8. Silvester, but no Tweety.


Here in Germany, New Year’s Eve is known as Silvester, and appears to be another handy excuse to close down the shop (whatever it is) and relax. Same goes to a lesser extent on January 1.

Previously, Christmas Eve counted as one such excuse, followed by Christmas Day I and II, the latter corresponding to Boxing Day for those Anglophiles reading, and although I’ve found two Irish pubs in downtown Bamberg, neither greeted me with the smell of black pudding or the flavor of black gold on the day after the day.

The only other time I spent New Year’s Eve in Europe was during the transition from 1991 to 1992, in Kosice, Slovakia, where the most memorable tradition was proof that the warnings of my students not to stroll along the streets precisely at midnight were spot-on, because that’s when people began throwing empty wine, champagne and beer bottles out of their windows. One needn’t be a practitioner of nuclear physics to grasp the results, especially beneath the stories-high Communist era housing blocks.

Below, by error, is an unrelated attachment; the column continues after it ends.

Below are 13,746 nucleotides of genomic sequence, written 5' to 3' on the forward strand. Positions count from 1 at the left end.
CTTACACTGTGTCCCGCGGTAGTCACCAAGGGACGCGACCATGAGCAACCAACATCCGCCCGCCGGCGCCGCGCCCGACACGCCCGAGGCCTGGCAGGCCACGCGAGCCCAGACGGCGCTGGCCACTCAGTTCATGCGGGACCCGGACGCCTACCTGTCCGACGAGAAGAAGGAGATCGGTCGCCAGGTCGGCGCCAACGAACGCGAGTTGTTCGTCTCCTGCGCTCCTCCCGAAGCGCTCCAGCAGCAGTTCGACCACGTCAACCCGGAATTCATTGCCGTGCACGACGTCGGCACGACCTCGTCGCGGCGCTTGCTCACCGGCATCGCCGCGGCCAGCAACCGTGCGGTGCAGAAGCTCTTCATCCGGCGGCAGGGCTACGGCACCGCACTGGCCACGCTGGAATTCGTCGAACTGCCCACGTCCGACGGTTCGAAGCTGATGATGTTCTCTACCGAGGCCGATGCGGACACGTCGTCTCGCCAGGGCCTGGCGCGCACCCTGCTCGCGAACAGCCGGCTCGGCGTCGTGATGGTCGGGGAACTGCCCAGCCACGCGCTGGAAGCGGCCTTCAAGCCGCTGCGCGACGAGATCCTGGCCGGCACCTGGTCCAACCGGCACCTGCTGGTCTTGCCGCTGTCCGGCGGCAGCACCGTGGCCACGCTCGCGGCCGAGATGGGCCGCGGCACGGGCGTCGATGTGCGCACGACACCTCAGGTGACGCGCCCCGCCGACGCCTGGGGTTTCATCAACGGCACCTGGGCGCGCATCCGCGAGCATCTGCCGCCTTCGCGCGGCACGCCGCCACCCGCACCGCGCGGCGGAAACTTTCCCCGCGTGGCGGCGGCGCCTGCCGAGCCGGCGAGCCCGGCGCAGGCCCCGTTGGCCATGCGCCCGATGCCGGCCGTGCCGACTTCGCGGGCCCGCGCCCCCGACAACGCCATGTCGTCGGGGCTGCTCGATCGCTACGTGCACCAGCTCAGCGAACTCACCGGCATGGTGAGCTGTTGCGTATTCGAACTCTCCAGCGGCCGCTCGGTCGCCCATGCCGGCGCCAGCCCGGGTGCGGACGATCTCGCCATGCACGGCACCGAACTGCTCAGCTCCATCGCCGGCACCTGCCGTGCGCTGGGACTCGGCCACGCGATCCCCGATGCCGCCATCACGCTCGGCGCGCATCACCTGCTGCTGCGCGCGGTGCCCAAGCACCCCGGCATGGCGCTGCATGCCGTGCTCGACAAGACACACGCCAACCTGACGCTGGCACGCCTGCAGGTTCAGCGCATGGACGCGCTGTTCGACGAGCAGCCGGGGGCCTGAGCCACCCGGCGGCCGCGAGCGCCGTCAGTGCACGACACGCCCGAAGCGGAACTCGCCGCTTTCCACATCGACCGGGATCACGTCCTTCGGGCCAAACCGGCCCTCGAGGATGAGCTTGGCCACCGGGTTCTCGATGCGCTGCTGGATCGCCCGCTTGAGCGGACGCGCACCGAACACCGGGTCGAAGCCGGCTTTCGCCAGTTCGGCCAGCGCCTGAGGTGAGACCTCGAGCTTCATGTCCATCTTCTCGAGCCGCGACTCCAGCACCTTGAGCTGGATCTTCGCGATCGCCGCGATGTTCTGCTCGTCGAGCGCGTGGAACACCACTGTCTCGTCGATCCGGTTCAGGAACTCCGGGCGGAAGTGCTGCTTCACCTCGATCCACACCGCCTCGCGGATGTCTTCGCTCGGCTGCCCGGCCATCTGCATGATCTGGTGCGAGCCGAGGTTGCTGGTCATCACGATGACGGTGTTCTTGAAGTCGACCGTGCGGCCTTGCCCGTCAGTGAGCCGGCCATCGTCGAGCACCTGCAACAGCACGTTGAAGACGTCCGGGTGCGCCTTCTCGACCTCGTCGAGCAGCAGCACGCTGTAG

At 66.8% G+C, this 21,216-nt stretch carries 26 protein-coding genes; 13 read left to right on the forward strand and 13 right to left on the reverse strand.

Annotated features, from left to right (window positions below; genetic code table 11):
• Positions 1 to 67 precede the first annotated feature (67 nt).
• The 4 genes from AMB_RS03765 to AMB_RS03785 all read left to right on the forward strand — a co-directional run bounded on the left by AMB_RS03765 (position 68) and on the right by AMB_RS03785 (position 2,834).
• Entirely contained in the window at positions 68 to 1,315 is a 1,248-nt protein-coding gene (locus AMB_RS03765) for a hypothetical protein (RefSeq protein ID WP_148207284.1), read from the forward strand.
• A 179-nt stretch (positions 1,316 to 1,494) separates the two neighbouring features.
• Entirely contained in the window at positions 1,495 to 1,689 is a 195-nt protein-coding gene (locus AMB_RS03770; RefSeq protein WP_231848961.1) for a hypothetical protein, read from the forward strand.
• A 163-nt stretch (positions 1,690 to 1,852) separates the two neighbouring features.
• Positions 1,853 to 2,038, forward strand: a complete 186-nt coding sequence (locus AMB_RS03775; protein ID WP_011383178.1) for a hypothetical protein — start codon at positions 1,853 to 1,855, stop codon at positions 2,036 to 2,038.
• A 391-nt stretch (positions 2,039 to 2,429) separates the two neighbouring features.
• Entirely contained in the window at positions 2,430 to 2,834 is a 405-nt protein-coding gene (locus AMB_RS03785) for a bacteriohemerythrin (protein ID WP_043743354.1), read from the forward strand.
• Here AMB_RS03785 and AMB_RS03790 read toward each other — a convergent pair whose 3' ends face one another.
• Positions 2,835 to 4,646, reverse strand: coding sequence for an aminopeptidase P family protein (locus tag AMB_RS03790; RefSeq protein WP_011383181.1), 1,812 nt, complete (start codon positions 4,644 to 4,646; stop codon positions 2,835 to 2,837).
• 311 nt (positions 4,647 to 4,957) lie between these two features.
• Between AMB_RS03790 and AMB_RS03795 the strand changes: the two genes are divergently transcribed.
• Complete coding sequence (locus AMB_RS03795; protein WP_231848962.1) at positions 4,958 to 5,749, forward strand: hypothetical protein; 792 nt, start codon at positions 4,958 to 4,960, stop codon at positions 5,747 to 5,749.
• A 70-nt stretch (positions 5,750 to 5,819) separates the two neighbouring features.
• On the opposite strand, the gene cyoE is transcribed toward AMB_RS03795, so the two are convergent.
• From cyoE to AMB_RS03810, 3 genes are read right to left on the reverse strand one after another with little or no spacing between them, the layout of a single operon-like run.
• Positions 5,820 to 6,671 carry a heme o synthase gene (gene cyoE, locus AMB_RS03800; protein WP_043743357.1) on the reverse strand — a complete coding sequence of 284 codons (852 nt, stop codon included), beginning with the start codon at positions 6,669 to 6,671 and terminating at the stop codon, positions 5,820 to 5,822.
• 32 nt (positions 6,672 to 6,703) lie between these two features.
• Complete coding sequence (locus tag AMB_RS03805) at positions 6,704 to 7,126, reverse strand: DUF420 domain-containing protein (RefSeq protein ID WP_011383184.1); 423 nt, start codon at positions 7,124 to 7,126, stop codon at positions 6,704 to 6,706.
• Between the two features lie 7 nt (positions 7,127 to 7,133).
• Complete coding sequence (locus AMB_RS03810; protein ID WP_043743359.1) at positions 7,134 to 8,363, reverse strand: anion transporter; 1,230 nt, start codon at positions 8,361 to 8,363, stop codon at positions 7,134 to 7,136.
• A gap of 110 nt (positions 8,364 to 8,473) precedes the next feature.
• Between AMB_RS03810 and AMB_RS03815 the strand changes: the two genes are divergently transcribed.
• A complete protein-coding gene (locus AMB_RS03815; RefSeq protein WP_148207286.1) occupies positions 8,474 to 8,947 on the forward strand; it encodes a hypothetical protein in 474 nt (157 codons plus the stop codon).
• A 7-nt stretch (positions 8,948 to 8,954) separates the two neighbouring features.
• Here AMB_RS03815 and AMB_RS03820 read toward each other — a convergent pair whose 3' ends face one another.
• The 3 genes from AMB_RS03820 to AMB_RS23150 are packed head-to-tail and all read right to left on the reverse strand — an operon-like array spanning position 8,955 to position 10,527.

Given that it is raining and most businesses are closed, we have not left the apartment today, having visited Spezial’s handy bottled beer carry-out window Wednesday night upon returning from a fine session at Schlenkerla with Matthias Trum and his wife, Sandra.

During the course of roaming, we have met a pleasant young couple who run an espresso bar adjacent to the construction zone that marks the spot where a new replacement bridge for the vanished Kettenbrücke will soon rise. It’s been open since November 1. We stopped there several times because it’s on the direct route home from the Altstadt, and we bonded over professional basketball fandom, as they are fervent supporters of the Brose Baskets. They have invited us to coffee today even though the bar is closed for the holiday. We’re told to knock conspiratorially on the door. If only Spezial offered the same option.

We seem to be winding down now as the end of the holiday draws near. The likelihood of time- consuming security checks at Nürnberg for the first leg of the outbound flight compelled us to shift gears and book a room at the airport hotel for tomorrow night. The flight is at 6:30 a.m., and would have required a 3:30 a.m., 85 Euro fixed-rate cab ride, but this way, we’re only meters away from strip search after the early alarm sounds. There’ll be a chance to spend the afternoon in Nürnberg, and perhaps eat some of the city’s famous Wurst.

Excuse me … I hear the sounds of pre-packing taking place. Is Fässla open today?